How familiar are you with your wet market? I find that there are lesser young Singaporeans visiting the wet markets today, which in my opinion is a big mistake if you are a real foodie or cook, because this is the place where you find the freshest and finest ingredients.

Contrary to what most people assume, wet markets aren’t that wet and dirty after all, though i do agree it does smell a little. Wet market have evolved to be be very visitor friendly for beginners as well as to avid fresh grocery shoppers. The food is definitely clean too. And most important of all you get a good deal for many things.

There are cases where some grocers/butcher do overcharge if you are a newbie (not the ones i introduce here
), I trick is to hear what the other people in the market ask and watch what they do, especially when they ask for prices. As the saying goes, “When in Rome, do as Romans does”.

I visited my favourite wet market this morning at Geylang St 17 and as usual, I got a cart full of fresh goodies to prepare simple dishes to drool over. Unfortunately, I can’t link to the map now as the street directory SG is down – will post it up once it is ready!

First of all, let me introduce you to Uncle Willy, the Butcher (Please don’t laugh, its really his name)!

I must say, Uncle Willy has the freshest pork cuts in town and at the most reasonable price. I have been patronizing his store for about 3 years and he has never once failed me.

From the lovely pork ribs for soup, lean meat mince for pasta, fatty pork belly for stew and even the pig’s kidney for my sister’s confinement meals, they are all fresh without the “piggy” smell.

Being in a household of 10 family members including my dearest housekeepers, I buy a significant amount of meat… yes we are all carnivorous. Of which, my favorite is the full rack of pork chops I always get from him. They tend to take longer to prepare, but the outcome of juicy chops is worth much more then the effort required.

You can find him in the market right at the corner of the meat section (#01-97), or call him directly at 91858593 to order the meat cuts you want, usually 2 days in advance. Let him know that you are recommended by the young girl who lives at Katong. Haha~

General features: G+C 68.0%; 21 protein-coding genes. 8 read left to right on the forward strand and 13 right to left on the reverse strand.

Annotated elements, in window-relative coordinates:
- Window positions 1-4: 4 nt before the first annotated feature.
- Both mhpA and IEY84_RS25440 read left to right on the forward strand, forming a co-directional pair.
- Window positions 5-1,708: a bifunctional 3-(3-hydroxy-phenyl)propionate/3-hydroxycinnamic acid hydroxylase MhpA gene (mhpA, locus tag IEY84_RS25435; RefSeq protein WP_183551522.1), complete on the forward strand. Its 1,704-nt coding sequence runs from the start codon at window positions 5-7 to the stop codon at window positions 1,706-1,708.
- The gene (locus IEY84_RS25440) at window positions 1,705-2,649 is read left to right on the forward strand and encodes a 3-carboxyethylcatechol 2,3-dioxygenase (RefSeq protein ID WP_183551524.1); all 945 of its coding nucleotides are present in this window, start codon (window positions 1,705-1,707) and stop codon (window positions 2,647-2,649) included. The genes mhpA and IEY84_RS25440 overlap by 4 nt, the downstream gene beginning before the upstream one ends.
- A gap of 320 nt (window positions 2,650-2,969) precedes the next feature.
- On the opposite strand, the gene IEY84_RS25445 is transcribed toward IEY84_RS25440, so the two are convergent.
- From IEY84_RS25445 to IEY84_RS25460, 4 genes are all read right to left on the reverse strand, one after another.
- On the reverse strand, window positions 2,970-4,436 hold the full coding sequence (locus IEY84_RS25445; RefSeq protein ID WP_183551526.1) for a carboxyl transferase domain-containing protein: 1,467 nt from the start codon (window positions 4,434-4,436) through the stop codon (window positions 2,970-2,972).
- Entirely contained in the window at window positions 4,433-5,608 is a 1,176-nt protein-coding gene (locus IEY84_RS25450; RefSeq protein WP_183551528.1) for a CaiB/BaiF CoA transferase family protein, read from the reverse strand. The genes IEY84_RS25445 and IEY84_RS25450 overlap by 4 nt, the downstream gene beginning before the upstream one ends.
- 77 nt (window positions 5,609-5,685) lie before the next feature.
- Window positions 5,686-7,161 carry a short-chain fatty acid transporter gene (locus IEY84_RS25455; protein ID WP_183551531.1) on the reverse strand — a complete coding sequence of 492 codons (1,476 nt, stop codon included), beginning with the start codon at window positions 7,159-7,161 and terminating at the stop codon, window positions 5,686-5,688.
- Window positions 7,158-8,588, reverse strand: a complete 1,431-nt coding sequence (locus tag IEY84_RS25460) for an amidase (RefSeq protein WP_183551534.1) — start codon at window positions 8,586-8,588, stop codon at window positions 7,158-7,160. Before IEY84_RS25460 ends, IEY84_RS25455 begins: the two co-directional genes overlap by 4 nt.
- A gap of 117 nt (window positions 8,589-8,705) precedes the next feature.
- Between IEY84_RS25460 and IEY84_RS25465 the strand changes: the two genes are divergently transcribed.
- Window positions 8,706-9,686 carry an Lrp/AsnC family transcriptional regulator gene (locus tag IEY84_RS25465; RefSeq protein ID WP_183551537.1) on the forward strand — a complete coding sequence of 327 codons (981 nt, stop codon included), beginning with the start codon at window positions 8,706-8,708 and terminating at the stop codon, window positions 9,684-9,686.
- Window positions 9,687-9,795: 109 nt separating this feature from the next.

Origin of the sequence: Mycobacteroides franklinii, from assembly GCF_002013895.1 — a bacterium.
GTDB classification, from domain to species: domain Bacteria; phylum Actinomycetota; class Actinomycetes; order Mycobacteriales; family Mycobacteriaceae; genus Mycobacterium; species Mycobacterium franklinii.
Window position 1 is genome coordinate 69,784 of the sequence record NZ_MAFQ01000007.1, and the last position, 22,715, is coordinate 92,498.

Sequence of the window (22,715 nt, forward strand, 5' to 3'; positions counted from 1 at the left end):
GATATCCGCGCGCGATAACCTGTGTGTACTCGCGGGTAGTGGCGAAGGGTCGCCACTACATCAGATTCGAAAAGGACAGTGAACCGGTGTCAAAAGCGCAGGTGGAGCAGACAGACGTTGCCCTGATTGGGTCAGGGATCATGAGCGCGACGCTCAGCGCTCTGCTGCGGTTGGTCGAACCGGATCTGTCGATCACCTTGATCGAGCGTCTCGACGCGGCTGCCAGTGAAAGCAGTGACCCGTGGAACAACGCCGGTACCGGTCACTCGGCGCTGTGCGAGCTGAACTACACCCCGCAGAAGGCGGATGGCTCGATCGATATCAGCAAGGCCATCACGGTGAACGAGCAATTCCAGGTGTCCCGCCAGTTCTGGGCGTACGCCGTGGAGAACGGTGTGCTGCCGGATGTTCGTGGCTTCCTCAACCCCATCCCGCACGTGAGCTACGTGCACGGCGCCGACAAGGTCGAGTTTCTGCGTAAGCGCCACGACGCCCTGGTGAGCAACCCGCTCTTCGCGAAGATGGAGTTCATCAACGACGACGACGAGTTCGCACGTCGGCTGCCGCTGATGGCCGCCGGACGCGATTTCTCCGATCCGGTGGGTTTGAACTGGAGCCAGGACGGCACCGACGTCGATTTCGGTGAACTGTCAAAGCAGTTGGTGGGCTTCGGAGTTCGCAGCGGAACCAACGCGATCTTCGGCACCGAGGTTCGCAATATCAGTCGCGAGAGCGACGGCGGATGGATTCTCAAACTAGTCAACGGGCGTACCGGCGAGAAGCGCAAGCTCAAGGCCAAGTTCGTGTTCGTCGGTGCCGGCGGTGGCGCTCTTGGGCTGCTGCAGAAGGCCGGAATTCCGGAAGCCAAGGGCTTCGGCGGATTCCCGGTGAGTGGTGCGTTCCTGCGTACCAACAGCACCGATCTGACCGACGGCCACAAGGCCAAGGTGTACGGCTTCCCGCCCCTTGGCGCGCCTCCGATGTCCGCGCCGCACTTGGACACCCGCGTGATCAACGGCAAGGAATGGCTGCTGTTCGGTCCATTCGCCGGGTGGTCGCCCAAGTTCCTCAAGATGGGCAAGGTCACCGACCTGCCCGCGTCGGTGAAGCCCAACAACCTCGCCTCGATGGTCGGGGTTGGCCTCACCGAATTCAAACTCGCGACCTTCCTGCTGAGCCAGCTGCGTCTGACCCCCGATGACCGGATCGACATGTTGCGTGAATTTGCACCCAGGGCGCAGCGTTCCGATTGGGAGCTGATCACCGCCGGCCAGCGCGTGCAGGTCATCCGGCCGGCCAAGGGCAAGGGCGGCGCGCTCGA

Next up: The must visit provision shop!

I call them the king and queen of spices! Uncle and Auntie always give me the best tips on how to cook with spices and they often help me decide what to cook for dinner.

This type of provision stores which sell chinese herbs and spices are very common in wet markets. They are often more then willing to give patrons a good 101 intro to cooking traditional asian cuisine and are also glad to introduce to you their galore of ready spices.

Try out their plum sauce – tangy sweet and sour plum sauce, perfect marinate for your pork loins! Find them at #01-96.

Next up: Poultry!

If you want fat duck/chicken, beautiful marylands or the very nourishing black chicken, here is the place to get it. Similar to Uncle Willy’s store, 108 has very fresh poultry that you will sure to taste different when you roast your chicken.

A note to all of you whom have never visited the wet market:

You will find a lot of treasures not only in terms of getting good deals for fresh food, but also gaining a lot of new knowledge specifically to cooking asian cusine. I learn something new everytime I go to the market.For example: A tip on treating sore throat, which i will share in the subsequent postings.

Things to look out for in subsequent posting after my grocery trip:

1) Salty Vegetable Duck Soup – Xian Cai Ya Tan

2) Emperor Herbal Kampong Chicken – Yao Cai San Ba Ji

3) Purple Barley – to rid heatiness

4) Asian Five Spice Roasted Chicken – Wu Xiang Kao Ji

5) Sesame and Plum sauce Pork Chops

And if there are any other dishes that you would like me to find out for you, I will be more then glad to do so.